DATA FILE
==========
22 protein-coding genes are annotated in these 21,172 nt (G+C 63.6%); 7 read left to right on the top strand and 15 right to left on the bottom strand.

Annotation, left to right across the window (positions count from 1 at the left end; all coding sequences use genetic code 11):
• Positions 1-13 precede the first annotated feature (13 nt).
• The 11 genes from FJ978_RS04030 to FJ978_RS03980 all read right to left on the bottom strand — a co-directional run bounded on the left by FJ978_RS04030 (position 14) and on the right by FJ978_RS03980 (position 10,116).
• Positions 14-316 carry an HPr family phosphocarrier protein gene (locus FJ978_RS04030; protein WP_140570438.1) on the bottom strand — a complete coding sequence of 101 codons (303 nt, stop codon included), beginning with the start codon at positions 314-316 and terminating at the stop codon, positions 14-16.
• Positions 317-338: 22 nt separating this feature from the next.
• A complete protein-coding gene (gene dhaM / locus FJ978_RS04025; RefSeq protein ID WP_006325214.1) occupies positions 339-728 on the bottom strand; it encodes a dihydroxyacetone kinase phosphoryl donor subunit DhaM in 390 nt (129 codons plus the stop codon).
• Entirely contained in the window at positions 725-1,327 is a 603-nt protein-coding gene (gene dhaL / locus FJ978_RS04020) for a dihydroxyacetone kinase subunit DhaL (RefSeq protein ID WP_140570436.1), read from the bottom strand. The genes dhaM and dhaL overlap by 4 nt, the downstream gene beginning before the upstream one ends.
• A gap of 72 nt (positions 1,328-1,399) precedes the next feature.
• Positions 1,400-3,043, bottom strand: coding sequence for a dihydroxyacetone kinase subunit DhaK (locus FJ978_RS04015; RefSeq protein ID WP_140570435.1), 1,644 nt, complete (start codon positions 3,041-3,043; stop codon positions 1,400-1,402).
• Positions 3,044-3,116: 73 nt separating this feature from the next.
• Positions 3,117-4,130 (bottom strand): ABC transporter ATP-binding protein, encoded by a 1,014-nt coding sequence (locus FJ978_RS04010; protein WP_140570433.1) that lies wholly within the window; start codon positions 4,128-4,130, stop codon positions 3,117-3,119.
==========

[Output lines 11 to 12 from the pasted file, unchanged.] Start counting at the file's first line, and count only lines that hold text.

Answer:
• Positions 3,044-3,116: 73 nt separating this feature from the next.
• Positions 3,117-4,130 (bottom strand): ABC transporter ATP-binding protein, encoded by a 1,014-nt coding sequence (locus FJ978_RS04010; protein WP_140570433.1) that lies wholly within the window; start codon positions 4,128-4,130, stop codon positions 3,117-3,119.